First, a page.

Importance of packaging:
Phil Barden in his book “Decoded” mentioned that our autopilot (unconscious brain) has capacity to process 11 million bits of information compared to the pilot system (conscious brain) which can process only 4 million bits of information. Hence, an approach to attract unconscious brain is needed. Because the superstores have a huge amount of information, hence marketers have a humongous task to attract the attention of the customers. Additionally, 90% of the purchasers adopt impulsive purchase occasionally (Welles, 1986). Moreover, package is stays with the Consumers for a longer time (Lindsay, 1997). Hence, creative packaging can play a crucial role in achieving the purpose of the marketers.
Elements of packaging:
Packaging elements like texts, colours, structure, images, people, texture and weight play a key role in shaping the perceptions of customers (McNeal and Ji, 2003; Piqueras-Fiszman and Spence, 2012). Exploring into the elements of packaging reveal interesting information about how it can change the perception of consumer and their judgement. Studies have found that all the elements of packaging helps in making judgement about the product.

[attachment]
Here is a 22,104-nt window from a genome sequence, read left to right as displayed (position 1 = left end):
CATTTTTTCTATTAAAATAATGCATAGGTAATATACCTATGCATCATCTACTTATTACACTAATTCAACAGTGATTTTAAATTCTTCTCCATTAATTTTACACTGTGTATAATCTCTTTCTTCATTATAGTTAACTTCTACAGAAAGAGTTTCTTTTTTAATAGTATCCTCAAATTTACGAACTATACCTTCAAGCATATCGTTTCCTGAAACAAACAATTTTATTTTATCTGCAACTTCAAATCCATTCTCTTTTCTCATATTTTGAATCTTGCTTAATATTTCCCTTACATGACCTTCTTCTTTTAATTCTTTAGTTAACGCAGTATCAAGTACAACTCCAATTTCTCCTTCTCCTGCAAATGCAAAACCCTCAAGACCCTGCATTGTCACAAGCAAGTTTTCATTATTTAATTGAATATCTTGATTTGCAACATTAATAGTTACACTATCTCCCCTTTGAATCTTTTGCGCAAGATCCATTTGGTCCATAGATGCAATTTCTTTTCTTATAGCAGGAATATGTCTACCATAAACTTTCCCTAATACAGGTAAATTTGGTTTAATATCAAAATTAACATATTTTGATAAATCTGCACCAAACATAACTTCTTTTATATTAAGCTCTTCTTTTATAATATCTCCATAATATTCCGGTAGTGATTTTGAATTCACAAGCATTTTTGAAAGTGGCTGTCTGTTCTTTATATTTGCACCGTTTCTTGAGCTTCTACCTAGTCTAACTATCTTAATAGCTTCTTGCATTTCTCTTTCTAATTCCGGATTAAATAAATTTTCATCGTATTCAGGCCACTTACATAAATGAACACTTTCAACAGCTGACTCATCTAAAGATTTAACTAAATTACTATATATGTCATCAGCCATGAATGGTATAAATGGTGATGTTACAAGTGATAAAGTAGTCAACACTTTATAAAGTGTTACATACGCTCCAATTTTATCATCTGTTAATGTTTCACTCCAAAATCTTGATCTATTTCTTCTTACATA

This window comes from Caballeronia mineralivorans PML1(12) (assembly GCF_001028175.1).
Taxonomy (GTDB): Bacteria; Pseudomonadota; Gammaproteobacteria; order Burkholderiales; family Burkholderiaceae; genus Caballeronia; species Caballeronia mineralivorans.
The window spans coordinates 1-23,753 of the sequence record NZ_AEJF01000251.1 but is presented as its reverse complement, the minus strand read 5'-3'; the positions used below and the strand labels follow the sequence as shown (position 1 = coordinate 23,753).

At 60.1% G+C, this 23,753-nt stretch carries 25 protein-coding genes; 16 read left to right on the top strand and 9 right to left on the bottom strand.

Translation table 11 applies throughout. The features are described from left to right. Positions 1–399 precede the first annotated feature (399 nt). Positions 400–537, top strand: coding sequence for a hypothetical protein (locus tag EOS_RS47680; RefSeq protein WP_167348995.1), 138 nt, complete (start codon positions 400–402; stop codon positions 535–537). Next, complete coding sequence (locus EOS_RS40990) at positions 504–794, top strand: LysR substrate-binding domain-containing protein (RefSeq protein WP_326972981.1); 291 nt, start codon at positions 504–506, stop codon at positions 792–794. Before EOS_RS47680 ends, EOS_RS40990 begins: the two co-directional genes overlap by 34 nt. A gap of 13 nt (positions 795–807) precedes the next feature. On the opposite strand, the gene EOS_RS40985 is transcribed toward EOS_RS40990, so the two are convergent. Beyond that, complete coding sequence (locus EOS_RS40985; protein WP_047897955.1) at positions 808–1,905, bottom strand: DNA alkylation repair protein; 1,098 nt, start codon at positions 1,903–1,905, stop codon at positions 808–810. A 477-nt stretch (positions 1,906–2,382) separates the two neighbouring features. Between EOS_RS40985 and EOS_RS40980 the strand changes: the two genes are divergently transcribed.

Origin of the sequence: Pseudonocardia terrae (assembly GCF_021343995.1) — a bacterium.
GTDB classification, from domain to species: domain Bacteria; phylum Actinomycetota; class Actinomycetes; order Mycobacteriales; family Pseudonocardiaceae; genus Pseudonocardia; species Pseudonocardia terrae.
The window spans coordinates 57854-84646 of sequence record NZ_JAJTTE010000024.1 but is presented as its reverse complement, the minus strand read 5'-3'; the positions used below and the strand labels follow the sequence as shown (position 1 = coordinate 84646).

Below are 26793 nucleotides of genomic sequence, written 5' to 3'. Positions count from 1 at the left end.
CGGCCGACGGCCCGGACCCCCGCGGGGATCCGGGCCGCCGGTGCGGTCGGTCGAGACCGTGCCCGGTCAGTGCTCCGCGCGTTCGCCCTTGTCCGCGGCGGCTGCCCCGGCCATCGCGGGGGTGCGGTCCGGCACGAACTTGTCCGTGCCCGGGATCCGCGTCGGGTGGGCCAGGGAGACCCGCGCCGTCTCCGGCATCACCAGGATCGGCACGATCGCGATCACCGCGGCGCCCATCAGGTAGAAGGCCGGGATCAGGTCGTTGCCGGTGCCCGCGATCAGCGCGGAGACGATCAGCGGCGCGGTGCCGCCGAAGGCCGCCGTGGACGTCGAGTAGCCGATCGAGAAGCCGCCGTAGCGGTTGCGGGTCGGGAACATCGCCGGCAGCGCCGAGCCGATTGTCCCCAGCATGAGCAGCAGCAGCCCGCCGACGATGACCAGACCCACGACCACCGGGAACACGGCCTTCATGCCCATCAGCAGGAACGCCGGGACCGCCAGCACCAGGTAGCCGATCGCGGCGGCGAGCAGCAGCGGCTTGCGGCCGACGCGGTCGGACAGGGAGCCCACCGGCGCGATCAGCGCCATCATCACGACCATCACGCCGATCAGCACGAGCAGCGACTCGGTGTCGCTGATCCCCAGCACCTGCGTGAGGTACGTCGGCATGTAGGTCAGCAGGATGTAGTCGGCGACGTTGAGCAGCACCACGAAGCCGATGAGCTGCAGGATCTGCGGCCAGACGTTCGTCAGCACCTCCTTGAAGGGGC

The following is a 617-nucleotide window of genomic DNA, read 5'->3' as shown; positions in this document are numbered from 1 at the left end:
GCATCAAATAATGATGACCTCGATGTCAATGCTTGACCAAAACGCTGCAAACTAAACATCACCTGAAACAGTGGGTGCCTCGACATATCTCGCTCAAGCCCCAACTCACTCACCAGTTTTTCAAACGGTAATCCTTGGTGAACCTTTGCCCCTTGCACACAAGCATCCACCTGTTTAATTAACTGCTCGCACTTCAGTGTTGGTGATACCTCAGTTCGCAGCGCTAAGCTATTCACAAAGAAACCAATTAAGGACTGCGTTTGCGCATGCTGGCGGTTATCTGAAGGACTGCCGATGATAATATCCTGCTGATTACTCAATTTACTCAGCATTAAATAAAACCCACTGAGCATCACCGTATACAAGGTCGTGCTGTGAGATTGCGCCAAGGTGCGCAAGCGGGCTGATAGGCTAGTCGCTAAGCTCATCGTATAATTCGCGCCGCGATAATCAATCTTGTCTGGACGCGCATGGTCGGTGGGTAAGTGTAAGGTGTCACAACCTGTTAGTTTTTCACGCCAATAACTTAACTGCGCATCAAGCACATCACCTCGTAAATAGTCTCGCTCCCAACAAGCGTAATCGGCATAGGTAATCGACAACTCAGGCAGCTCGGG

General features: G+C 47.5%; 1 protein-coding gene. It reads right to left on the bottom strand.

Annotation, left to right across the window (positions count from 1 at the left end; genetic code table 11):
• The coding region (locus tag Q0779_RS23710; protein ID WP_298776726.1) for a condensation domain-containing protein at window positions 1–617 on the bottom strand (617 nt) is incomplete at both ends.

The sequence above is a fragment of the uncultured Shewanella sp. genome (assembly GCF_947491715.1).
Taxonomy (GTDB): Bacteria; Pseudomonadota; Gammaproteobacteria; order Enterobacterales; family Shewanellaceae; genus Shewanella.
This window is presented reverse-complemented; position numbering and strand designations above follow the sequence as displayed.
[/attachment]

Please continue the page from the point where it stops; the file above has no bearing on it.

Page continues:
Colour and shape of the package:
A Study conducted by Rebollar et al (2012) assessed chewing gum package colour and type. The study evaluated the four different attributes of the products such as: Functional, Sensory, Experience and Willingness to buy. Three different colour base like scales of grey, cool colours and warm colours were taken. In terms of package design – pill pack, slim pack and blister pack were taken for the study. (See the picture given below for details). The study revealed that the willingness to buy is very high for slim pack warm colour. This study shows the importance of colour and package design in consumer decision-making.